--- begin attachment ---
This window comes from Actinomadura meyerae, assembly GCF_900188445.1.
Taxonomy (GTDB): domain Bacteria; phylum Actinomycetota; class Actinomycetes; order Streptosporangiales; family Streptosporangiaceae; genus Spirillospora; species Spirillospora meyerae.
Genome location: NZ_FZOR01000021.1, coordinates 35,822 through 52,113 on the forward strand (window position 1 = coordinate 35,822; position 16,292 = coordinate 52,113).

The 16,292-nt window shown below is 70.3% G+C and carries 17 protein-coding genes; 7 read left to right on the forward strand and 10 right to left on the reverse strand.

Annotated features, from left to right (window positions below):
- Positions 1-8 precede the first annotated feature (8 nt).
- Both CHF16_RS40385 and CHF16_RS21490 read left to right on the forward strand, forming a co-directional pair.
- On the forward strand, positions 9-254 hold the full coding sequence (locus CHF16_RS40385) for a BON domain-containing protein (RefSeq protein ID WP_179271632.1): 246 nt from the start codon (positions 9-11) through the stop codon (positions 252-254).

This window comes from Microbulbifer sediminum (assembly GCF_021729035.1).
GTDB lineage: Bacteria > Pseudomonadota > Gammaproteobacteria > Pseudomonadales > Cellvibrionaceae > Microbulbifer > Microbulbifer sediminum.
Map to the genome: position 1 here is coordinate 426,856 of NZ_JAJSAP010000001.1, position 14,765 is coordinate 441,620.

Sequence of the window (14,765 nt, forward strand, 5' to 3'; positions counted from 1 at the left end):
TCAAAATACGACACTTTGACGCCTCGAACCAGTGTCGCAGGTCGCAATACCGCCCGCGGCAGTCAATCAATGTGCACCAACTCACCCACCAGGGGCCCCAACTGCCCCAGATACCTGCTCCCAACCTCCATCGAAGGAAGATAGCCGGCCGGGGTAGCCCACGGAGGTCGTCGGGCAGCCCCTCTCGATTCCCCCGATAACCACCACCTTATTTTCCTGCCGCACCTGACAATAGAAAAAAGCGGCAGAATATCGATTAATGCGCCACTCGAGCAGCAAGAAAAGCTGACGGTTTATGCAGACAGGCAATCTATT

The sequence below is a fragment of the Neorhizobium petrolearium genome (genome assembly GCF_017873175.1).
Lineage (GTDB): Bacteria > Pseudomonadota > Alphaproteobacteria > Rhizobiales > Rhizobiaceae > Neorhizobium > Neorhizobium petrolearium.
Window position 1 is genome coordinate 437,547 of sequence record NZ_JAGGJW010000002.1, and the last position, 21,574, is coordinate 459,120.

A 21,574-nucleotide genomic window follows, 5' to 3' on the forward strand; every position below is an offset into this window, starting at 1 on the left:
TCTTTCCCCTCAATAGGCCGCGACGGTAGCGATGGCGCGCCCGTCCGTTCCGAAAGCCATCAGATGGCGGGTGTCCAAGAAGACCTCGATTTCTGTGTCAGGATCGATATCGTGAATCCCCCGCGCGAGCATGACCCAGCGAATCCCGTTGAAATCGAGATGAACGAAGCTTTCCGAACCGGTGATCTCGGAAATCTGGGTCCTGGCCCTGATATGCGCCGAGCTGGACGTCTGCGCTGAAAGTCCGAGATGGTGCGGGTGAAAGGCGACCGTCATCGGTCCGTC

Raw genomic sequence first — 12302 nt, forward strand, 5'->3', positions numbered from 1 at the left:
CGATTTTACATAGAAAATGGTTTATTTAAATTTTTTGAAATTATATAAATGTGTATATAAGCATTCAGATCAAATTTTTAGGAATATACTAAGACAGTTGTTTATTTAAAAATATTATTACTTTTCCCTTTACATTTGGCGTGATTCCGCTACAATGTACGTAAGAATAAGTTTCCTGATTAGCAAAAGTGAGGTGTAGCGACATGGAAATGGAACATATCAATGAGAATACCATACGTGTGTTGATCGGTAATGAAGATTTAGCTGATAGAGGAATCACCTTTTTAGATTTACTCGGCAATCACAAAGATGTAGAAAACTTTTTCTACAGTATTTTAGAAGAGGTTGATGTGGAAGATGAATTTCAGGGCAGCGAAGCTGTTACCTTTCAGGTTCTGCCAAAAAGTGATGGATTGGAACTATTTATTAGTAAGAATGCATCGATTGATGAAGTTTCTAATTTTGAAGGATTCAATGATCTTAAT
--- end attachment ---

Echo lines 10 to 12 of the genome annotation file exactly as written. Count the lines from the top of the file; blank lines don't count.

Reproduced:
GTDB lineage: Bacteria > Pseudomonadota > Gammaproteobacteria > Pseudomonadales > Cellvibrionaceae > Microbulbifer > Microbulbifer sediminum.
Map to the genome: position 1 here is coordinate 426,856 of NZ_JAJSAP010000001.1, position 14,765 is coordinate 441,620.

Sequence of the window (14,765 nt, forward strand, 5' to 3'; positions counted from 1 at the left end):